The Art of the Entitlement Deal

President Barack Obama pointed the finger of blame at Republicans yesterday, as incredulous Americans witnessed three fingers pointing right back at him for historically inept leadership on the debt, spending more than the cumulative total since our nation’s founding 235 years ago this July 4th.

Still, Republicans must recognize reality.

Everyone knows — “entitlements” are the federal government’s budget-busting cost-drivers.

Even so, the loss of Jack Kemp’s old seat in Buffalo, New York, where House Budget Committee Chair Paul Ryan’s (R-WI) Medicare plan loomed large, was a big warning to Republicans: Don’t get out front on Medicare.

Donald Trump went so far as to call it a “death wish” — a sentiment MSNBC’s Lawrence O’Donnell recently echoed on The Last Word, gleefully intoning: “It has the power to destroy Republican candidates.”

O’Donnell and “The Donald” are both right.

Oh, it’s charming that Ryan is so intent on setting Medicare on a stable fiscal trajectory — like by-the-book French police officer Nestor Patou, played by Jack Lemmon in Irma la Douce (1963), who tries to eliminate prostitution in Paris’ red light district.

The pols who prey on seniors, telling them Medicare as they know it will end, while pocketing big liberal and corrupting PAC money, should be the ones suffering.  Instead, like Patou, Ryan gets the ax — by proxy in NY-26, his boss’ old district.

But there’s a subtler means to moral ends.

In Irma la Douce, when Patou, now jobless, goes to a bar to drink away his sorrows, he is befriended by Irma, played by Shirley MacLaine, and beats up and replaces her pimp, whereupon he dresses up as “Lord X,” pretending he wants her services, but only pays her to talk and play cards.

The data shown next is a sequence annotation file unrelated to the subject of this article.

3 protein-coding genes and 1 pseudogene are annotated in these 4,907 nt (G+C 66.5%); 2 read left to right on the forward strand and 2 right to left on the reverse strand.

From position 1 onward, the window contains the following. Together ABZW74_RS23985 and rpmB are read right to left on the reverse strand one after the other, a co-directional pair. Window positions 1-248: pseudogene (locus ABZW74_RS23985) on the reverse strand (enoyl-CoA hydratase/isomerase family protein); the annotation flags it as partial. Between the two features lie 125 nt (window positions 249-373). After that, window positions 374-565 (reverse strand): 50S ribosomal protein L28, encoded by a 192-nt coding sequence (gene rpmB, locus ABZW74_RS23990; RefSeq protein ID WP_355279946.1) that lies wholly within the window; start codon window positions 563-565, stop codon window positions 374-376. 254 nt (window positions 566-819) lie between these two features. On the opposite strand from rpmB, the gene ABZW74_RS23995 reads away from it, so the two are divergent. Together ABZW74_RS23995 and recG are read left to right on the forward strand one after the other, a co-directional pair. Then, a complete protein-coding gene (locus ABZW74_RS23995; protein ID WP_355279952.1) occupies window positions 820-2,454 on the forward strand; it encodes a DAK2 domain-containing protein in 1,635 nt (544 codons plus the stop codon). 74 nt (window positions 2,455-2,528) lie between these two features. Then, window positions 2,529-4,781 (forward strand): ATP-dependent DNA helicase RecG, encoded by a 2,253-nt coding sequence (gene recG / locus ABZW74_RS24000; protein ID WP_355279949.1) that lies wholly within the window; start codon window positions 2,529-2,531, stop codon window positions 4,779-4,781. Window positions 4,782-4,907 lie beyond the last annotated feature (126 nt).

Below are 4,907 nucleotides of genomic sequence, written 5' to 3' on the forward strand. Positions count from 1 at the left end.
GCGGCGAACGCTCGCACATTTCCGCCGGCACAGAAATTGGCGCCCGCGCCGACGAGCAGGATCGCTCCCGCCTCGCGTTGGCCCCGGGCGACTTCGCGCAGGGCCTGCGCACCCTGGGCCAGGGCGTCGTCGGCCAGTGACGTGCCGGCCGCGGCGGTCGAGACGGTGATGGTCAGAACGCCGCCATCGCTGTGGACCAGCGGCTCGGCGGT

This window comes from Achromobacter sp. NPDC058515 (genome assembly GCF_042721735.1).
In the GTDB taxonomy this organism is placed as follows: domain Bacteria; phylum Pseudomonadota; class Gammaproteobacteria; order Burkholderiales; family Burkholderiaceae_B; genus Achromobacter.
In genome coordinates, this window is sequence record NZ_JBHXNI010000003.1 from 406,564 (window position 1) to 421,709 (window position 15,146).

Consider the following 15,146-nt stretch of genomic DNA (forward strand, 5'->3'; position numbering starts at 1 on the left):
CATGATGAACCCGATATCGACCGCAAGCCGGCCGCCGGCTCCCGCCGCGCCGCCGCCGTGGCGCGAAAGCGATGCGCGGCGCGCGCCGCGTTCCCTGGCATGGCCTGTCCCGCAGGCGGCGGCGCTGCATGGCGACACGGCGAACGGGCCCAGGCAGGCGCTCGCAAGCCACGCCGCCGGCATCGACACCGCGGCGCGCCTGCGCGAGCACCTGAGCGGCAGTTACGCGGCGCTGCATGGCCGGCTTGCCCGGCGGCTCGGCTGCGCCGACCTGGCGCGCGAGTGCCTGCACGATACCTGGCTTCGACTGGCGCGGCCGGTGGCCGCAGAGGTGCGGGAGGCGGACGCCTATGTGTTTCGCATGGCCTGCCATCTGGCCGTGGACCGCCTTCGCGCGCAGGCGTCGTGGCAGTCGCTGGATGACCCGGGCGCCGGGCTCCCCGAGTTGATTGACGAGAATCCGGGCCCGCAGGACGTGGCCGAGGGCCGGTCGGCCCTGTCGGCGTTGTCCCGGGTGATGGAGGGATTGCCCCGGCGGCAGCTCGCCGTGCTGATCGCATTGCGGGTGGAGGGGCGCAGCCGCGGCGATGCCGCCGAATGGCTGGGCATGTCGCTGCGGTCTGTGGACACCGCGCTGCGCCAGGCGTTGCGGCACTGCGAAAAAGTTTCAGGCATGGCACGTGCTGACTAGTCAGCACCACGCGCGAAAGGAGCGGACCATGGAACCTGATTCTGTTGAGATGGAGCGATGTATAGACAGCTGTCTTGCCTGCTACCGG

So what’s Republicans’ Lord X path to redemption?

The subtler, more effective, immediate approach to fiscal sanity vis-à-vis entitlements is to coax the Obama administration into playing its proper role in working to eliminate waste, fraud, and abuse, to save billions and extend Medicare’s solvency well past its 2024 projected bankruptcy.

Seniors are no dummies. They know when they get a back brace that’s a piece of junk that Medicare bills $951 for (Home Depot sells a quality brace for about $25), telling concerned senior, “Don’t worry, it’s not your money!,” as a loved one recently experienced, the system is broken and corrupt.

Ferreting out fraud, waste, and abuse, is, of course, but a down-payment on longer-term sustainability — the reality of which will tee up a new opportunity to re-conceptualize how to give beneficiaries a greater ownership stake, which is the best way to keep down costs.